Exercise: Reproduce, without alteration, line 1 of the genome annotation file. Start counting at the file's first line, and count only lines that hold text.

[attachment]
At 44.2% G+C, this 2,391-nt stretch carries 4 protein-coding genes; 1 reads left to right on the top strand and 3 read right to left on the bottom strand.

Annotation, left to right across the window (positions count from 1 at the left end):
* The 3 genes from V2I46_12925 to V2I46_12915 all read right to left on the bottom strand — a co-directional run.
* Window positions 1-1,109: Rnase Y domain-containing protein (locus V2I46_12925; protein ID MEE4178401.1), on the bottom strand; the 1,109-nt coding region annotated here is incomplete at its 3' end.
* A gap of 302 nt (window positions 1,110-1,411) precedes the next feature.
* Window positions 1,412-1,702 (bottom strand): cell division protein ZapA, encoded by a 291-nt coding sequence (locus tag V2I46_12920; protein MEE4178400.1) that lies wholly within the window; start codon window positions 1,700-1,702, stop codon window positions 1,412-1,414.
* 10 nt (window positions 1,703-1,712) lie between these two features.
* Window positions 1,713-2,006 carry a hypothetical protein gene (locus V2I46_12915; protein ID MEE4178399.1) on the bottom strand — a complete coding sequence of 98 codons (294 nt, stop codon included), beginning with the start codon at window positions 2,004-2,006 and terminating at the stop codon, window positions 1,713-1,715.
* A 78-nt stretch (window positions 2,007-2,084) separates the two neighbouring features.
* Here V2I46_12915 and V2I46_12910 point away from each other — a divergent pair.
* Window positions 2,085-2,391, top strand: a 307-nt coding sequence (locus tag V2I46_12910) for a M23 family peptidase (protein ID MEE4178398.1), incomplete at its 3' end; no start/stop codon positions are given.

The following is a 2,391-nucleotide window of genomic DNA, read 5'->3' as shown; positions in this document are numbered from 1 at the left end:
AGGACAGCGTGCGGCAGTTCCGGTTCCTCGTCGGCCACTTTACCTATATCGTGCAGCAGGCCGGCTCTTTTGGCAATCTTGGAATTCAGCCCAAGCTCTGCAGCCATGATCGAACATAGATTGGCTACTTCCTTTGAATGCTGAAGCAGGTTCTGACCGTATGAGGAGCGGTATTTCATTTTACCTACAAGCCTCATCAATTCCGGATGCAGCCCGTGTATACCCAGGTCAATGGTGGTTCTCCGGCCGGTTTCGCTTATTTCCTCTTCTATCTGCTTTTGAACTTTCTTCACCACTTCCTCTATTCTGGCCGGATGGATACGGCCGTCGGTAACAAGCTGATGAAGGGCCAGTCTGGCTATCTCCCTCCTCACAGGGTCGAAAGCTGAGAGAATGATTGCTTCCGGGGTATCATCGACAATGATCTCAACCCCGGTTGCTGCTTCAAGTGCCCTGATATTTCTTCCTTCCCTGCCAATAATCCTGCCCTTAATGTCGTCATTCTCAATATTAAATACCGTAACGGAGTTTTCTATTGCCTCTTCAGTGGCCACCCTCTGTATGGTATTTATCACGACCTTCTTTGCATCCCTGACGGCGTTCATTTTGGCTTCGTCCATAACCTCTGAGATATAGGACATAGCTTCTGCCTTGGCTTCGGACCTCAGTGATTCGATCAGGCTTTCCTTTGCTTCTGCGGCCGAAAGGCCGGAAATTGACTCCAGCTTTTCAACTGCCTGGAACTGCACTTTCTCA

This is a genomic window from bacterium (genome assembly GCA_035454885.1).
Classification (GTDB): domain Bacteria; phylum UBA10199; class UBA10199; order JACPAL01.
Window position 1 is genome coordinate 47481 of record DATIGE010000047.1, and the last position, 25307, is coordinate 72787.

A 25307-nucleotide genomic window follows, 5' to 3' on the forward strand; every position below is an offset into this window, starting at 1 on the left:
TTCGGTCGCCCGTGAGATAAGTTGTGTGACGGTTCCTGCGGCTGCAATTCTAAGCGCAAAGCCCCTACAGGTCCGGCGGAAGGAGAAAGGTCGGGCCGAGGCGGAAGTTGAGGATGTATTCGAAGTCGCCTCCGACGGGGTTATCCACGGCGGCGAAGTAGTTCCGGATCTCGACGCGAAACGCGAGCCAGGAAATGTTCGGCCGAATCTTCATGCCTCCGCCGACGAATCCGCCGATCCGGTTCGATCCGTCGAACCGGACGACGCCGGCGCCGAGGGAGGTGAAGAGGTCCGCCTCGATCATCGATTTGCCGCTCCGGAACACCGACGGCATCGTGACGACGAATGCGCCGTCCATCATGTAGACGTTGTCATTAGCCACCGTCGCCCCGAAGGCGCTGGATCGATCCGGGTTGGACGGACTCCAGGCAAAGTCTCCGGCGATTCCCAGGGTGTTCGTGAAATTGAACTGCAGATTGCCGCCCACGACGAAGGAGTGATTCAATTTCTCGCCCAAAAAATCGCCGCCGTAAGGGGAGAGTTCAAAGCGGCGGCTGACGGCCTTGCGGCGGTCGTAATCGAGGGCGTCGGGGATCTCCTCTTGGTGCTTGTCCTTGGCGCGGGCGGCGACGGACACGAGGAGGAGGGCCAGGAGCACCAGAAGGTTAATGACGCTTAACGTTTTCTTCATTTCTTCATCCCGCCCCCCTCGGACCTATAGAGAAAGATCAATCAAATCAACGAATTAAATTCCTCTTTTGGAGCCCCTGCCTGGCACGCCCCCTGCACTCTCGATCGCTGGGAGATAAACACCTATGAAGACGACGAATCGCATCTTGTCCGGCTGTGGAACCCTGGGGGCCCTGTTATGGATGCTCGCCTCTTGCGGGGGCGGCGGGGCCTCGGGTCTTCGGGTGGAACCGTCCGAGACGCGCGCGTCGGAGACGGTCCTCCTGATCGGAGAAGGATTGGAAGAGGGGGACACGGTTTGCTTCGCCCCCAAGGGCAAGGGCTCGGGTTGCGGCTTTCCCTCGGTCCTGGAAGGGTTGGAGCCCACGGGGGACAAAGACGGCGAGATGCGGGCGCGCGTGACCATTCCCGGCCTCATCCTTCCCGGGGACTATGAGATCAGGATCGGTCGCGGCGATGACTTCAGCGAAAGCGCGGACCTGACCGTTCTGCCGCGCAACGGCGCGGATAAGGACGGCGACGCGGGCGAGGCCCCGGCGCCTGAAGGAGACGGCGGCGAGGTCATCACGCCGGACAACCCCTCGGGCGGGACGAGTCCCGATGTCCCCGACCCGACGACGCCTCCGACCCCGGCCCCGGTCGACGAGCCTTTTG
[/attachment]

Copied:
At 44.2% G+C, this 2,391-nt stretch carries 4 protein-coding genes; 1 reads left to right on the top strand and 3 read right to left on the bottom strand.